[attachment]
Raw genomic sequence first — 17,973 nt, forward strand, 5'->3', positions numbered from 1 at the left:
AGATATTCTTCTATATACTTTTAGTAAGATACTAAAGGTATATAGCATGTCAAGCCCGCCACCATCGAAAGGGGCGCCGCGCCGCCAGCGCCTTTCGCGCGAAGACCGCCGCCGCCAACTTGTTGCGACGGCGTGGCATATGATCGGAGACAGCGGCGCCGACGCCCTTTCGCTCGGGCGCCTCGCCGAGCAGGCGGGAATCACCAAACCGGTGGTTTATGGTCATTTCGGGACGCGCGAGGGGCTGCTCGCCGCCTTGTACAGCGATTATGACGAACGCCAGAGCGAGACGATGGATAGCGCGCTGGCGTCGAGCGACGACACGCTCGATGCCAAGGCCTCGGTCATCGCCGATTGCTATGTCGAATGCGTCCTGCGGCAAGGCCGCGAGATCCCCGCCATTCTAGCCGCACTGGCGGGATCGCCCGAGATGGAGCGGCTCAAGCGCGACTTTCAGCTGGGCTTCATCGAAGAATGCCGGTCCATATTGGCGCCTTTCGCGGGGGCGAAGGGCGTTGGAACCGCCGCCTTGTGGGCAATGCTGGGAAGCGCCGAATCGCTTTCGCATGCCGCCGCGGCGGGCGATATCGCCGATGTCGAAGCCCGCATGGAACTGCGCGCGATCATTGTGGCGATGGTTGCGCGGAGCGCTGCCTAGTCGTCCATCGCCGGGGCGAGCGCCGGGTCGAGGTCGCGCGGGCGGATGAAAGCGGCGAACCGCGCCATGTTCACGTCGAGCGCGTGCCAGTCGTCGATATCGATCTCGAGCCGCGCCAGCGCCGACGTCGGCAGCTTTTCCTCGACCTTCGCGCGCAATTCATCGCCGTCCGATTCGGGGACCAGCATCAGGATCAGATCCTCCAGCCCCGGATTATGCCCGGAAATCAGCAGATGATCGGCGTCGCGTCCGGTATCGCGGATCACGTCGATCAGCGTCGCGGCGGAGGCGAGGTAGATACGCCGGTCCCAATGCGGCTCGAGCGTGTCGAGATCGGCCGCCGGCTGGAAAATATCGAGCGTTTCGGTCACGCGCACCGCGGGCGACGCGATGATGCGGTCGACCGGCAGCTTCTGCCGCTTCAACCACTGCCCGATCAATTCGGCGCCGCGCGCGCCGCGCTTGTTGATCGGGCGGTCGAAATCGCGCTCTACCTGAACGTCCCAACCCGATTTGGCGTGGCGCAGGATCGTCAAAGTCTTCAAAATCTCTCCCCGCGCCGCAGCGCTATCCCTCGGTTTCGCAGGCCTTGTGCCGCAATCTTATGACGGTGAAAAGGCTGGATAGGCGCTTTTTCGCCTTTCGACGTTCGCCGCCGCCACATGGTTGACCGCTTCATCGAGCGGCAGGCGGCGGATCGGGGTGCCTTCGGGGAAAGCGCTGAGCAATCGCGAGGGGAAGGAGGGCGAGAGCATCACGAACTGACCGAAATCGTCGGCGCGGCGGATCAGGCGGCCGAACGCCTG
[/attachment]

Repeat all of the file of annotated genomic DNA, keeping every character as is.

Raw genomic sequence first — 17,973 nt, forward strand, 5'->3', positions numbered from 1 at the left:
AGATATTCTTCTATATACTTTTAGTAAGATACTAAAGGTATATAGCATGTCAAGCCCGCCACCATCGAAAGGGGCGCCGCGCCGCCAGCGCCTTTCGCGCGAAGACCGCCGCCGCCAACTTGTTGCGACGGCGTGGCATATGATCGGAGACAGCGGCGCCGACGCCCTTTCGCTCGGGCGCCTCGCCGAGCAGGCGGGAATCACCAAACCGGTGGTTTATGGTCATTTCGGGACGCGCGAGGGGCTGCTCGCCGCCTTGTACAGCGATTATGACGAACGCCAGAGCGAGACGATGGATAGCGCGCTGGCGTCGAGCGACGACACGCTCGATGCCAAGGCCTCGGTCATCGCCGATTGCTATGTCGAATGCGTCCTGCGGCAAGGCCGCGAGATCCCCGCCATTCTAGCCGCACTGGCGGGATCGCCCGAGATGGAGCGGCTCAAGCGCGACTTTCAGCTGGGCTTCATCGAAGAATGCCGGTCCATATTGGCGCCTTTCGCGGGGGCGAAGGGCGTTGGAACCGCCGCCTTGTGGGCAATGCTGGGAAGCGCCGAATCGCTTTCGCATGCCGCCGCGGCGGGCGATATCGCCGATGTCGAAGCCCGCATGGAACTGCGCGCGATCATTGTGGCGATGGTTGCGCGGAGCGCTGCCTAGTCGTCCATCGCCGGGGCGAGCGCCGGGTCGAGGTCGCGCGGGCGGATGAAAGCGGCGAACCGCGCCATGTTCACGTCGAGCGCGTGCCAGTCGTCGATATCGATCTCGAGCCGCGCCAGCGCCGACGTCGGCAGCTTTTCCTCGACCTTCGCGCGCAATTCATCGCCGTCCGATTCGGGGACCAGCATCAGGATCAGATCCTCCAGCCCCGGATTATGCCCGGAAATCAGCAGATGATCGGCGTCGCGTCCGGTATCGCGGATCACGTCGATCAGCGTCGCGGCGGAGGCGAGGTAGATACGCCGGTCCCAATGCGGCTCGAGCGTGTCGAGATCGGCCGCCGGCTGGAAAATATCGAGCGTTTCGGTCACGCGCACCGCGGGCGACGCGATGATGCGGTCGACCGGCAGCTTCTGCCGCTTCAACCACTGCCCGATCAATTCGGCGCCGCGCGCGCCGCGCTTGTTGATCGGGCGGTCGAAATCGCGCTCTACCTGAACGTCCCAACCCGATTTGGCGTGGCGCAGGATCGTCAAAGTCTTCAAAATCTCTCCCCGCGCCGCAGCGCTATCCCTCGGTTTCGCAGGCCTTGTGCCGCAATCTTATGACGGTGAAAAGGCTGGATAGGCGCTTTTTCGCCTTTCGACGTTCGCCGCCGCCACATGGTTGACCGCTTCATCGAGCGGCAGGCGGCGGATCGGGGTGCCTTCGGGGAAAGCGCTGAGCAATCGCGAGGGGAAGGAGGGCGAGAGCATCACGAACTGACCGAAATCGTCGGCGCGGCGGATCAGGCGGCCGAACGCCTG